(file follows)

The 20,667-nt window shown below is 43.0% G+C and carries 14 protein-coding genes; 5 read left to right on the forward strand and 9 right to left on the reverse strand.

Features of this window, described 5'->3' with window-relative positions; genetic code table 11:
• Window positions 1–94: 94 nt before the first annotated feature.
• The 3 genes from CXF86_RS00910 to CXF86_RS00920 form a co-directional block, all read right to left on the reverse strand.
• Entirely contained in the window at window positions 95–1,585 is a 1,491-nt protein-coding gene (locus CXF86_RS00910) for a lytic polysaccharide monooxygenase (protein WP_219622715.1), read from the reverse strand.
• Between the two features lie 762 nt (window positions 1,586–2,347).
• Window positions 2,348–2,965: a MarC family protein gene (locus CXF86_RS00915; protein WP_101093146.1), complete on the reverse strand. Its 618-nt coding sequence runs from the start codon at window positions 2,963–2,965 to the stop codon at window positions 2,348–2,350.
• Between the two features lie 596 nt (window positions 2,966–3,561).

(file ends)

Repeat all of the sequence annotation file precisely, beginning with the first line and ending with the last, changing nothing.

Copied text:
The 20,667-nt window shown below is 43.0% G+C and carries 14 protein-coding genes; 5 read left to right on the forward strand and 9 right to left on the reverse strand.

Features of this window, described 5'->3' with window-relative positions; genetic code table 11:
• Window positions 1–94: 94 nt before the first annotated feature.
• The 3 genes from CXF86_RS00910 to CXF86_RS00920 form a co-directional block, all read right to left on the reverse strand.
• Entirely contained in the window at window positions 95–1,585 is a 1,491-nt protein-coding gene (locus CXF86_RS00910) for a lytic polysaccharide monooxygenase (protein WP_219622715.1), read from the reverse strand.
• Between the two features lie 762 nt (window positions 1,586–2,347).
• Window positions 2,348–2,965: a MarC family protein gene (locus CXF86_RS00915; protein WP_101093146.1), complete on the reverse strand. Its 618-nt coding sequence runs from the start codon at window positions 2,963–2,965 to the stop codon at window positions 2,348–2,350.
• Between the two features lie 596 nt (window positions 2,966–3,561).